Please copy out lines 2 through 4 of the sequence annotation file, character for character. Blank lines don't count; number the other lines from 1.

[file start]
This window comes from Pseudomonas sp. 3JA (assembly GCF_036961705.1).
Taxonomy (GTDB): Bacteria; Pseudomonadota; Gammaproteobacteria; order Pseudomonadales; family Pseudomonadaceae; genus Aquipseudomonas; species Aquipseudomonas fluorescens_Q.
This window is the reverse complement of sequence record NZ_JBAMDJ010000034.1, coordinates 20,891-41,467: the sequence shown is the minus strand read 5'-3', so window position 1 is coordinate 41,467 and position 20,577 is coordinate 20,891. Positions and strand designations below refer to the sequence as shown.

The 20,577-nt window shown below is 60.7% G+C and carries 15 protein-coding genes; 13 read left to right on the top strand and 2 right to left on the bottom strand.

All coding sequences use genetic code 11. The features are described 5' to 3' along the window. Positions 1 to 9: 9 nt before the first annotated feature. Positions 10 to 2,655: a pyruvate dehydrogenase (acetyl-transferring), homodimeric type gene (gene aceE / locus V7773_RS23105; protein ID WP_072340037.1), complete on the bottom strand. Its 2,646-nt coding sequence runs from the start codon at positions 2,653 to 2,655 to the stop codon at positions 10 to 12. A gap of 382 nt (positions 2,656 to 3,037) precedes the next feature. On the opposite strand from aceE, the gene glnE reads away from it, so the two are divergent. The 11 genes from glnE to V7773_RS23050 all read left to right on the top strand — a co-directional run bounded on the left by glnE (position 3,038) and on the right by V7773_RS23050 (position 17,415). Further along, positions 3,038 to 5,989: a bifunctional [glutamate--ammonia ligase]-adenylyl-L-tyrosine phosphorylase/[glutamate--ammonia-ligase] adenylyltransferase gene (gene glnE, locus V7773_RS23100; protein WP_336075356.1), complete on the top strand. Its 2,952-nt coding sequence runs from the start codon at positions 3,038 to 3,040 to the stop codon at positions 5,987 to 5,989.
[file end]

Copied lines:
Taxonomy (GTDB): Bacteria; Pseudomonadota; Gammaproteobacteria; order Pseudomonadales; family Pseudomonadaceae; genus Aquipseudomonas; species Aquipseudomonas fluorescens_Q.
This window is the reverse complement of sequence record NZ_JBAMDJ010000034.1, coordinates 20,891-41,467: the sequence shown is the minus strand read 5'-3', so window position 1 is coordinate 41,467 and position 20,577 is coordinate 20,891. Positions and strand designations below refer to the sequence as shown.

The 20,577-nt window shown below is 60.7% G+C and carries 15 protein-coding genes; 13 read left to right on the top strand and 2 right to left on the bottom strand.